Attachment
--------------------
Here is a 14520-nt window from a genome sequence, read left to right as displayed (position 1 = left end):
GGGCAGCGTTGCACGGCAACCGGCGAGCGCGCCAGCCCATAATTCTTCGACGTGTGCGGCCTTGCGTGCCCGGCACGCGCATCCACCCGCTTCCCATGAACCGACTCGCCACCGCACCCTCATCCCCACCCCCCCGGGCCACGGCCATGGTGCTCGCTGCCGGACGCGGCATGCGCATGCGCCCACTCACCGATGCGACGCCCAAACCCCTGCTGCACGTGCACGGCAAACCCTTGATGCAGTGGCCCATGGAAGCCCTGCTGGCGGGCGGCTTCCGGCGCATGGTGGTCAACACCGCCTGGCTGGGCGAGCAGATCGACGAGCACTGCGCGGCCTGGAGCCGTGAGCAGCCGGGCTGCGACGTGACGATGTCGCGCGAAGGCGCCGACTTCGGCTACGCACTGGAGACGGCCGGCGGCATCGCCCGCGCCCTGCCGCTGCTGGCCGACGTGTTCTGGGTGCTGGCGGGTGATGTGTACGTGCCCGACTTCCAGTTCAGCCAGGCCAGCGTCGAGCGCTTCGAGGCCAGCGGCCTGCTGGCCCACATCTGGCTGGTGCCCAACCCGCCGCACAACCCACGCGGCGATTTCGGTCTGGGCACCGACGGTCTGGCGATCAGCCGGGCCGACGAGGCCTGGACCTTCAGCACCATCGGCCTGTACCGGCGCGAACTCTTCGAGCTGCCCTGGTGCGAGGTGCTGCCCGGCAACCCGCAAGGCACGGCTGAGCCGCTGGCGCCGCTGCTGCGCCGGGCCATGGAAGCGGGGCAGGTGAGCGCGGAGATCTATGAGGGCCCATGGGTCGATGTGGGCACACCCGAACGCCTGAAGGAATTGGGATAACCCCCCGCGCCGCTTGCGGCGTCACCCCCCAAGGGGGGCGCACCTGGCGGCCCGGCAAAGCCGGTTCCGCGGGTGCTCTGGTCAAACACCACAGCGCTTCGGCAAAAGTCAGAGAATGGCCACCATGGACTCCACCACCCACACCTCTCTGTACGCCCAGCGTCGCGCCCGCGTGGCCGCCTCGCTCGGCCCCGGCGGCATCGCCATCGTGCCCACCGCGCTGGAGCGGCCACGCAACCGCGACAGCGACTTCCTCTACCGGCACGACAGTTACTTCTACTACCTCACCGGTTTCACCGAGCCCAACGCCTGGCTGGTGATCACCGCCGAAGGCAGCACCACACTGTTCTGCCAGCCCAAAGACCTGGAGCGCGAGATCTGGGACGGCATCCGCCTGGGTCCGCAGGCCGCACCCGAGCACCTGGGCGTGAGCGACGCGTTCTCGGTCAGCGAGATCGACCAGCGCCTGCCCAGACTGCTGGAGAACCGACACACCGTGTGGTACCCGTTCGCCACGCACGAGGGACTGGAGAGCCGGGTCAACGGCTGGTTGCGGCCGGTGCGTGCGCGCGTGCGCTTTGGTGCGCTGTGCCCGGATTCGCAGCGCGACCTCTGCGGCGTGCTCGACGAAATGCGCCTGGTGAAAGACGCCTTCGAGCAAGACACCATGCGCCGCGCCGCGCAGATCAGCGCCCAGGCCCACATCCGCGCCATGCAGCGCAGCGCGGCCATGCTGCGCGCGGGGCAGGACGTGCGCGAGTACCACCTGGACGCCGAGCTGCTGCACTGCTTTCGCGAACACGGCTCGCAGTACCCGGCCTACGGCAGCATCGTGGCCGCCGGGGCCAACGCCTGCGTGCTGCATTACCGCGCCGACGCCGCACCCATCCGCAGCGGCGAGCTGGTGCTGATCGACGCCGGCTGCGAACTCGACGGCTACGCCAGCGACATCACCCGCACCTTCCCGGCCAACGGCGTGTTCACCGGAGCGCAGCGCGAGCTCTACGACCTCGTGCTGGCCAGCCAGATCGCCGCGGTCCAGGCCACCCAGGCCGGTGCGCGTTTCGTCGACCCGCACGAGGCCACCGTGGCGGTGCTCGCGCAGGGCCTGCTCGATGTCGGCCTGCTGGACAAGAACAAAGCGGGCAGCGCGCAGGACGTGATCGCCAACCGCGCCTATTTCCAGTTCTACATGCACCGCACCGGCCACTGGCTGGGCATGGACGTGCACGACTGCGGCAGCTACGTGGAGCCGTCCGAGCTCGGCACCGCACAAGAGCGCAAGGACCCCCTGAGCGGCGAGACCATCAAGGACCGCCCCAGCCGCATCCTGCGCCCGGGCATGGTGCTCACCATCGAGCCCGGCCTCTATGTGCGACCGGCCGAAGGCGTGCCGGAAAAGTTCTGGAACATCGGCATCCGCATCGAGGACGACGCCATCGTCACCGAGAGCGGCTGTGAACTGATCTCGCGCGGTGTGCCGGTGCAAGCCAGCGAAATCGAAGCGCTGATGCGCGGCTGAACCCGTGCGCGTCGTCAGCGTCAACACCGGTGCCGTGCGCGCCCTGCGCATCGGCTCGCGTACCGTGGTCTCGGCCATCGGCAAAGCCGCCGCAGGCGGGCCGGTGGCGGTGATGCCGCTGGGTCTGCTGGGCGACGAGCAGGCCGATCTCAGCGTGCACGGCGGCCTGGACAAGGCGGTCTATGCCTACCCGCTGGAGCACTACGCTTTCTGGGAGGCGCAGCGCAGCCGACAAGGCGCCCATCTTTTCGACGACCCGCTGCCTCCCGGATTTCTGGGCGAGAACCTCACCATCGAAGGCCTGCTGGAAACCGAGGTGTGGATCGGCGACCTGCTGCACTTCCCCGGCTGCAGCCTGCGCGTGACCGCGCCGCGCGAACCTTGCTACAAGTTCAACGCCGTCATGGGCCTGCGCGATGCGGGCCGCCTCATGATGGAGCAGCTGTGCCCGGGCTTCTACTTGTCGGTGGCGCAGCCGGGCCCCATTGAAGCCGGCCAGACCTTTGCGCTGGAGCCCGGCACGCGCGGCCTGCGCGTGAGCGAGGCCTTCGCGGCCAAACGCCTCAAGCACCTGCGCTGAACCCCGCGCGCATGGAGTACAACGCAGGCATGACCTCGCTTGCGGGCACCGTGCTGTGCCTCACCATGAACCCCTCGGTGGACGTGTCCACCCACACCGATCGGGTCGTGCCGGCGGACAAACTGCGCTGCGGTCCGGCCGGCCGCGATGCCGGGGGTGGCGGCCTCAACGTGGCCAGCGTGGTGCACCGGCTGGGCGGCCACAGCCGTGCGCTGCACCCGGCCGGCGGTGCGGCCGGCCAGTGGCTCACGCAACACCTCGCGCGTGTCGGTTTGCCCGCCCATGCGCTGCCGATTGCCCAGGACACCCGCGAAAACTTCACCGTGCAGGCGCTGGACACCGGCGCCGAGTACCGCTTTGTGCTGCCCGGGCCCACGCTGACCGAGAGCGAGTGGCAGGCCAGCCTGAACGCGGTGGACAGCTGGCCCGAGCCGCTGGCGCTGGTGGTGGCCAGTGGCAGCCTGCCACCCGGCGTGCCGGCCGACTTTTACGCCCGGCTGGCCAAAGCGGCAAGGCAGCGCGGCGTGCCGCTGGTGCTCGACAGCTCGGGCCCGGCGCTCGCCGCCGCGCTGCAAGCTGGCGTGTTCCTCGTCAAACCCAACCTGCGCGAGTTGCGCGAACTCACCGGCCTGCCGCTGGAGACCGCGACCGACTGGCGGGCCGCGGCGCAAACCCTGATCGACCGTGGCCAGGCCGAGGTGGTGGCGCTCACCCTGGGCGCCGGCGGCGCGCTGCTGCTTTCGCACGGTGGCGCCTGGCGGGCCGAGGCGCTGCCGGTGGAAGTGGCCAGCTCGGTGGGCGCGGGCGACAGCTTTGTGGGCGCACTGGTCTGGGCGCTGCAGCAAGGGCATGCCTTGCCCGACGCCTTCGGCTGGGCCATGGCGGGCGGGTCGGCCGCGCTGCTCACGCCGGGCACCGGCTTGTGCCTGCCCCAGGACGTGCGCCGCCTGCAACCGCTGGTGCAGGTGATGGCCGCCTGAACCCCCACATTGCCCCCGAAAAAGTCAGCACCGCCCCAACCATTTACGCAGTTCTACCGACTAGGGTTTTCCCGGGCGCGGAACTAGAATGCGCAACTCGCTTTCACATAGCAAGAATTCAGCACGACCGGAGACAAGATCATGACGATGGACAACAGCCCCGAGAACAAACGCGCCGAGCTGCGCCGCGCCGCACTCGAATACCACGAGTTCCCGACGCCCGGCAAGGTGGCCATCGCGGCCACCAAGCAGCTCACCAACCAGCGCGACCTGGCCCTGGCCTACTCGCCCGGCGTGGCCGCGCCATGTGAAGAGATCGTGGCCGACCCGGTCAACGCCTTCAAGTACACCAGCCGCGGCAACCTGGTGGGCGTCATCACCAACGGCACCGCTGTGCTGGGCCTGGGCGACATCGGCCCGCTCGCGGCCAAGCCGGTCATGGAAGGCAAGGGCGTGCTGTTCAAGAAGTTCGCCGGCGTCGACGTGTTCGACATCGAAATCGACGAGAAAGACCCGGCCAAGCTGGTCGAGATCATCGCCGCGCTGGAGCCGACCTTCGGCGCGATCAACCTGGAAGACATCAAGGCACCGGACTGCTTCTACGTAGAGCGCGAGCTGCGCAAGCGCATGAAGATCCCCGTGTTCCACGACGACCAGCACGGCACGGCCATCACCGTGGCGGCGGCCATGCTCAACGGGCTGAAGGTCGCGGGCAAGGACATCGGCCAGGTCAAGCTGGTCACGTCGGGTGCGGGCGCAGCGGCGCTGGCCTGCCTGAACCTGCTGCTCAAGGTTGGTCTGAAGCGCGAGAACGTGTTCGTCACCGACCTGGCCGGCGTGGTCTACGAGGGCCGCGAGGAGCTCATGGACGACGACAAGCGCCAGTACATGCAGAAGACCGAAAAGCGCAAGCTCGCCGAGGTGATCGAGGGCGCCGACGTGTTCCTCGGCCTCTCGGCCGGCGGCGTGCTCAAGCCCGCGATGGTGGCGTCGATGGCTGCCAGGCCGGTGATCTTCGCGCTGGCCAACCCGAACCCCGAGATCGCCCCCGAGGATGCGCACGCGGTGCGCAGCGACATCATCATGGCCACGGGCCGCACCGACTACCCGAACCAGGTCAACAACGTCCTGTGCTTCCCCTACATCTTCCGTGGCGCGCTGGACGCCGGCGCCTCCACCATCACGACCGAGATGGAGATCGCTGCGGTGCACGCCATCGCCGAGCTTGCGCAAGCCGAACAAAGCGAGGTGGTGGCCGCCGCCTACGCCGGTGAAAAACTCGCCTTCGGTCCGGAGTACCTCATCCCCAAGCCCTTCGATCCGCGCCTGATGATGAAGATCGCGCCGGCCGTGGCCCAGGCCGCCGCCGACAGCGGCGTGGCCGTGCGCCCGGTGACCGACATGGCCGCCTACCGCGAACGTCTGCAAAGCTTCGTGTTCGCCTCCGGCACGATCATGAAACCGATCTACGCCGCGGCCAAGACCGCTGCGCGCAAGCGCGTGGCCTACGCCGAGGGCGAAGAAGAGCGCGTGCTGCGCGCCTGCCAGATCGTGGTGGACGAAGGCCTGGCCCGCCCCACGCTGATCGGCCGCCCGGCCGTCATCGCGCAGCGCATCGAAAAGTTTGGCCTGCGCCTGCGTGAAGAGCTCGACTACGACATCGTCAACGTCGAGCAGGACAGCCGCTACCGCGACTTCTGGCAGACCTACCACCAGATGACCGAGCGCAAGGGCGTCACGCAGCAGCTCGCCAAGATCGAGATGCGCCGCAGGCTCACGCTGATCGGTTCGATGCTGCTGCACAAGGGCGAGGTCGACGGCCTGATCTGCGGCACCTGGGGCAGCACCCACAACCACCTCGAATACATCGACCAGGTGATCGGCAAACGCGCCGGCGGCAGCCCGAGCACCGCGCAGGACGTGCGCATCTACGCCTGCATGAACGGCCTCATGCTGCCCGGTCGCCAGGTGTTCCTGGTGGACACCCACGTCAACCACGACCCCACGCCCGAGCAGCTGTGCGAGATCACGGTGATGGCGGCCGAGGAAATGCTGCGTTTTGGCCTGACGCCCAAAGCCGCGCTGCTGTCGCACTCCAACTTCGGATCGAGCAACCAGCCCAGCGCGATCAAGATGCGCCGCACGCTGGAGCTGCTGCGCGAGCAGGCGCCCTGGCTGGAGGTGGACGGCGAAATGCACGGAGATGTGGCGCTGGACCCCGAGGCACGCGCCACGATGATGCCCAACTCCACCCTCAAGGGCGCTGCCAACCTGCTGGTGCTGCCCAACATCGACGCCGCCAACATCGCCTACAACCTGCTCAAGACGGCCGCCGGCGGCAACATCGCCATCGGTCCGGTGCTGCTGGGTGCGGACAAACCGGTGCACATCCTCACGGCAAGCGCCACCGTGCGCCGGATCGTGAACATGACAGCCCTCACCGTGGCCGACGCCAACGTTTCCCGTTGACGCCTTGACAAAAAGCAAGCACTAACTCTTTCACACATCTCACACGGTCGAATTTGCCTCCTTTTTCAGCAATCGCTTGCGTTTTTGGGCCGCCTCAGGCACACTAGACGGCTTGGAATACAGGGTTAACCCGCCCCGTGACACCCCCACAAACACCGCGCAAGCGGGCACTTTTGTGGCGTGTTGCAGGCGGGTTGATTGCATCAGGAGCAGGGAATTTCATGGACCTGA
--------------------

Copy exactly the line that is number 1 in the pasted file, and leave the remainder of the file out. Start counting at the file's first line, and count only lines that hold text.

Here is a 14520-nt window from a genome sequence, read left to right as displayed (position 1 = left end):